The perched boulder is still 'perching' as we reach the top of the gully.
It has settled itself on several smaller rocks which give it that elevated look.
The view down Seathwaite Valley and Borrowdale from the boulder.
From the other side the rocks holding it up and daylight underneath can be seen.
" He's facing the wrong way for the photo . . . shall I tell him "
That's better . . . thanks Cassie.
Onward and upward . . . a couple of false summits on this climb.
A cairn but another summit further ahead . . .
This is the not the real summit of Base Brown . . . . and neither is that one . . . that's Great Gable.
Here's the summit and the sun is out to greet us once again.
A rather good job it was too as the wind on the summit itself was much stronger than it had been lower down.
Climbing over . . . time for a little lunch perhaps.
Time to get the bigger camera out and catch a photo of the summit of Scafell Pike opposite.
Quite a number of people up there today . . . same as most days !
The dramatic gash in the Lingmell fellside known as Piers Gill.
Styhead Tarn and the Stretcher Box up to the right.
Name that fell . . . it's Pillar seen across the hause between Green Gable and Brandreth.
One or two . . . or seven people walking the ridge towards Brandreth and Grey Knotts.
Pulling back . . . Scoat Fell and Pillar with the Base Brown summit cairn.
Time to be off.
We venture slightly off piste to the edge of the fell to look down on the track below.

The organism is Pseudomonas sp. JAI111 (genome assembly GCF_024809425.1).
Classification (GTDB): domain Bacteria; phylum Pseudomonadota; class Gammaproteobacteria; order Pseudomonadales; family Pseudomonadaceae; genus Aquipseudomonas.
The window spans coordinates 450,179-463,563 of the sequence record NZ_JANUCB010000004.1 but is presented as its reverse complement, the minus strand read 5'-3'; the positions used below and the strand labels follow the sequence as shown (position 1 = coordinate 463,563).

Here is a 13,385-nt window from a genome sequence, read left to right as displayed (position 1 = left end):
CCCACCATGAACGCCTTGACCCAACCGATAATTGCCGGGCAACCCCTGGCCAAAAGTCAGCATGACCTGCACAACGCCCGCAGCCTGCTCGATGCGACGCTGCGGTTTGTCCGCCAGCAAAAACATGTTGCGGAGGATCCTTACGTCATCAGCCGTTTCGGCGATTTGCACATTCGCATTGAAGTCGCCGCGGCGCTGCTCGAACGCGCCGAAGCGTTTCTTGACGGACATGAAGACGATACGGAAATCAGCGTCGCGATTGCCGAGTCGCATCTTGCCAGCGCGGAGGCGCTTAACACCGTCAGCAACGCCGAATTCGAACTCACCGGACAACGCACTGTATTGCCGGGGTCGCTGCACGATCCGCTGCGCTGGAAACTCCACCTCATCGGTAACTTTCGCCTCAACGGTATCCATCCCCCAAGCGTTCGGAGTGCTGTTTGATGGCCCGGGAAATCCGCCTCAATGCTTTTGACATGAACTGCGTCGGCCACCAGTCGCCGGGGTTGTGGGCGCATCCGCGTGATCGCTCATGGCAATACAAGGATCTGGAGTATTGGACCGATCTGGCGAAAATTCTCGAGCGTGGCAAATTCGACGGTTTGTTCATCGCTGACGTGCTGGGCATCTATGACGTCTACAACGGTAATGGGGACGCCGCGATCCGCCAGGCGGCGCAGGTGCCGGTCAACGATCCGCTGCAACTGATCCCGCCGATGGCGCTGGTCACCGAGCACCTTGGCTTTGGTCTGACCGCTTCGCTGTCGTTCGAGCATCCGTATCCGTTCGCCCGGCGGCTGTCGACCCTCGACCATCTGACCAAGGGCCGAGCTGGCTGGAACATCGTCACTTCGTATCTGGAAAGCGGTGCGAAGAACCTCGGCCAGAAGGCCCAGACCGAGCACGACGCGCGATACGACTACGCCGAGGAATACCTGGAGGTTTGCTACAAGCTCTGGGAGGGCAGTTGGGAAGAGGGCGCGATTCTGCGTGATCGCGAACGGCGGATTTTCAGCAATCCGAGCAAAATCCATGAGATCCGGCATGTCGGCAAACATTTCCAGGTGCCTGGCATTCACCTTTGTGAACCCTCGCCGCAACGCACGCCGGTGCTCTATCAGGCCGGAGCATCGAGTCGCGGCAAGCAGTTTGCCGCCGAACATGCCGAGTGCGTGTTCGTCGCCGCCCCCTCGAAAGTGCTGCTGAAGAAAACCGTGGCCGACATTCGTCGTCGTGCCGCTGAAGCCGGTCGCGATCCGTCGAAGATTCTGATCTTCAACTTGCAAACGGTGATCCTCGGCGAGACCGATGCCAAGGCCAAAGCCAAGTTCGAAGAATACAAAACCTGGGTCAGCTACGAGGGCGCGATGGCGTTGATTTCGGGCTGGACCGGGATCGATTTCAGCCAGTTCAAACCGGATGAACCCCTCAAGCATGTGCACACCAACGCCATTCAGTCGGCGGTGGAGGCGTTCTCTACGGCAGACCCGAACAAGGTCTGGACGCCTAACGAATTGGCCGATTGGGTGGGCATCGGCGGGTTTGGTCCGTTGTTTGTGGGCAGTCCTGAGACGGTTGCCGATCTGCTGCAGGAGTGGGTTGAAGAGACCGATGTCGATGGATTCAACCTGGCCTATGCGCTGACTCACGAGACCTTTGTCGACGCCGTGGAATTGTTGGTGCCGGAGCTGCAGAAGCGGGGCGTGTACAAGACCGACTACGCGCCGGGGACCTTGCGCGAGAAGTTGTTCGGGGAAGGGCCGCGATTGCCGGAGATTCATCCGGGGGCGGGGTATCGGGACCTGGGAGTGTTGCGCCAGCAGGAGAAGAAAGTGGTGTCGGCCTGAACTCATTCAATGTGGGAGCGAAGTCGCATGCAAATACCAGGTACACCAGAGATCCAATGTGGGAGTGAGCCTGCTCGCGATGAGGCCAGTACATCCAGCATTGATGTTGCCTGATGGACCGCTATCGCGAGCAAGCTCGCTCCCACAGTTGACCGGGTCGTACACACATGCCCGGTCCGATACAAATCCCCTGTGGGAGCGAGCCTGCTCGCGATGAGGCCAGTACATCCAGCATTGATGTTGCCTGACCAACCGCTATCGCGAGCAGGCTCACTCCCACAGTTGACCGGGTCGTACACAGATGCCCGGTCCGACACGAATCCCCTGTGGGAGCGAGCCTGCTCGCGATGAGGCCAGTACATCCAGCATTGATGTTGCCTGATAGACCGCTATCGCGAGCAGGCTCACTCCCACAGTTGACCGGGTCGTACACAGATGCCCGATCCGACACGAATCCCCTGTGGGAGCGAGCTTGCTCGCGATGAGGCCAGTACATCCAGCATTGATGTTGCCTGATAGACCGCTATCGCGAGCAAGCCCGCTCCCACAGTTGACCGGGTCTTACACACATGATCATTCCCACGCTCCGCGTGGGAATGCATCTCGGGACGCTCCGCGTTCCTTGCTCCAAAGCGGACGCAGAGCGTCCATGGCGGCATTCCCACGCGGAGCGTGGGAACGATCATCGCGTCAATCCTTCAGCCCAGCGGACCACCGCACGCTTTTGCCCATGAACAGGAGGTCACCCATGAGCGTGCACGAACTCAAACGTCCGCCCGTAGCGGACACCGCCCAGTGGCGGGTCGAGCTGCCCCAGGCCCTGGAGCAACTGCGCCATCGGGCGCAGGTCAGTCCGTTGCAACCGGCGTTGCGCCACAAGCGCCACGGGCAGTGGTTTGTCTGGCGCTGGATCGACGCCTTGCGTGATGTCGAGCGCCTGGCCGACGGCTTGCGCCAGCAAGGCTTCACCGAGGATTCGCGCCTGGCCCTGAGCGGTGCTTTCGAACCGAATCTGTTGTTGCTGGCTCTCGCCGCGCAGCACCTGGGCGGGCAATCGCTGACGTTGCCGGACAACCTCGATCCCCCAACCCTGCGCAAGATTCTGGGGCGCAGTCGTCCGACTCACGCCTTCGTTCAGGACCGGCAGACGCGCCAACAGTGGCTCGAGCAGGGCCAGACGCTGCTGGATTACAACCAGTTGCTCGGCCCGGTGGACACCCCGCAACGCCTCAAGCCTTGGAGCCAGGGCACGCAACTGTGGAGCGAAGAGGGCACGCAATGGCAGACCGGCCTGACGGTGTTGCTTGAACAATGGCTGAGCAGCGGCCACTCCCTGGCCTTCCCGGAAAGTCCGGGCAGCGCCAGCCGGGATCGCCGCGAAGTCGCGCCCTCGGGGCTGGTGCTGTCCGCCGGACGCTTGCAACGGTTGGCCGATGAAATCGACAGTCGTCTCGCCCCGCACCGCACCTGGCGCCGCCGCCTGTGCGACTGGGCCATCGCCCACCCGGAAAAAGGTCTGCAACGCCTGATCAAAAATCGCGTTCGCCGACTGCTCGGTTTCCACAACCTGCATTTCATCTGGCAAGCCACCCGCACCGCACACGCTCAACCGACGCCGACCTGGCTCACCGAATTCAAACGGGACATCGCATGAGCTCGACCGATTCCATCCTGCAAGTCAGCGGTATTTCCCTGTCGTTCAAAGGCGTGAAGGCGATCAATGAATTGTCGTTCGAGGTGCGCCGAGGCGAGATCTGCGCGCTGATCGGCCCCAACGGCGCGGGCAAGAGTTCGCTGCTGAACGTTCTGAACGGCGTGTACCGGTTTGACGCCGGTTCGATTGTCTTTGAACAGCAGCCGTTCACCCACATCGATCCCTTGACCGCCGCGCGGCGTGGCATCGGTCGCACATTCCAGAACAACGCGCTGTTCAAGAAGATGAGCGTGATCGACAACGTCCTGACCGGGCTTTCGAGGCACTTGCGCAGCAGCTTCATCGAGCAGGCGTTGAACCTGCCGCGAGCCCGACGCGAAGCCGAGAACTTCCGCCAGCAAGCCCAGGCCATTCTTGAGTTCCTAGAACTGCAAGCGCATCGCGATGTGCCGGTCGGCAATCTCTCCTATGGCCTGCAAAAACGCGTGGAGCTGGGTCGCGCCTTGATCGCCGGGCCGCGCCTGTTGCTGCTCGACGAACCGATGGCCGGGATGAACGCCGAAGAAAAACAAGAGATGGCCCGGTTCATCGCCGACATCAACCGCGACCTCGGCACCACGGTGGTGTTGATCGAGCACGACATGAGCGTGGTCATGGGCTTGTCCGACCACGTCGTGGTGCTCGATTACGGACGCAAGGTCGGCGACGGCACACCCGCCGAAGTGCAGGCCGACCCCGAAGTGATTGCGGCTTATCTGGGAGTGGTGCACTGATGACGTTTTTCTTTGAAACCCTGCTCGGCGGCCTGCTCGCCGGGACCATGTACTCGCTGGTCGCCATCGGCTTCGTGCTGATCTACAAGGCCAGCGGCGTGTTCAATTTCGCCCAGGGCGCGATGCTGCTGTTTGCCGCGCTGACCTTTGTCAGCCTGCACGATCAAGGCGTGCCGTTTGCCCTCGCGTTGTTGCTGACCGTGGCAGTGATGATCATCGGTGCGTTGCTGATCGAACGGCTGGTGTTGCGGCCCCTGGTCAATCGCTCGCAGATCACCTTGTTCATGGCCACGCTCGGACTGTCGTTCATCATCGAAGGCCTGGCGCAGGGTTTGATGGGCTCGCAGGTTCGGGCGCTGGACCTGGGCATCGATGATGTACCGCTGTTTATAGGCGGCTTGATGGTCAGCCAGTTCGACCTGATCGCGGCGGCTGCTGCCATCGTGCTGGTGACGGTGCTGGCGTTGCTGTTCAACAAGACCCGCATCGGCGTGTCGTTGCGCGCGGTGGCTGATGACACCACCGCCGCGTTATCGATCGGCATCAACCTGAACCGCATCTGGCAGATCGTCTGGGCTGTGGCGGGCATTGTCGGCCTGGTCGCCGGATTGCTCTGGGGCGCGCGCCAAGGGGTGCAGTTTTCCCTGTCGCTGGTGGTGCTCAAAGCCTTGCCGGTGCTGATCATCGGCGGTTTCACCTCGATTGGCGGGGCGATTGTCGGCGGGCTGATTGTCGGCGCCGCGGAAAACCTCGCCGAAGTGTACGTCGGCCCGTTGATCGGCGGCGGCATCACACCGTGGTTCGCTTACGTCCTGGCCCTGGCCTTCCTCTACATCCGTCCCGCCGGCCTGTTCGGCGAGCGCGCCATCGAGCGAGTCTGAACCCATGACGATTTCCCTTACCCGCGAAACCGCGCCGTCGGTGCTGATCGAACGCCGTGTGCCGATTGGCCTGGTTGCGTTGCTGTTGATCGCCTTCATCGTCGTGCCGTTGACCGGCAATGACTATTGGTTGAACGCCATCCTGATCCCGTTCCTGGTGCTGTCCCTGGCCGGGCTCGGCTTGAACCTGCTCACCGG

This gave us a slightly unusual view of Stockley Bridge.
Ahead . . . the wider view of the Scafells over Styhead Tarn
The high fells ahead beckon . . . but our plan is to cut down into Gillercomb Valley and make our way back down today.
Not yet shown on the map though they've been there some time . . .
the top zig-zags as we set off down into the valley from the hause.
Gillercomb is a classic 'U-shaped' glacial hanging valley, carved out by ice.
The term hanging is given because the main 'Borrowdale Glacier' was a lot bigger and cut deeper into the adjacent landscape.
This left this gentle valley with an abrupt end where Sour Milk Gill cascades over the edge, down into the lower valley at Seathwaite.
Nearly full circle for the day . . . we're back beneath the perched boulder that we passed on our Base Brown ascent.
Just the last short descent to go.
Don't be fooled . . . this can be a tricky descent after a long day out or when the rocks are wet and slippery.
Has someone tied this rock down so that it doesn't fall into the river below ?
No . . . there's a party of youngsters really enjoying a spot of rope work and climbing on the other side.
Wainwright calls this Seathwaite Slabs.
Back over the ladder stile and we're nearly there.
Hilton and I hold the gate for Ann . . .
It was shut in order that the farmer could move the sheep we had seen earlier.
Mmmm . . . I can hear the kettle boiling already !
One final shot on Honister as we returned home.
They have a nice new sculpture advertising the mine . . . full marks . . . very tasteful.
- - - o o o - - -
Technical note: Pictures taken with either Ann's Cannon Sureshot, my G10 or 1100D SLR digital cameras.
Resized in Photoshop, and built up on a Dreamweaver web builder.
This site best viewed with . . . a slightly less-full rain gauge at Raingauge Cottage !
Previous walk - 11th July 2012 Crummock and Blue Sheep
A previous time up here - 20th July 2010 Base Brown & Plumbago
Next walk - 19th July 2012 Lanthwaite Hill with Dee and John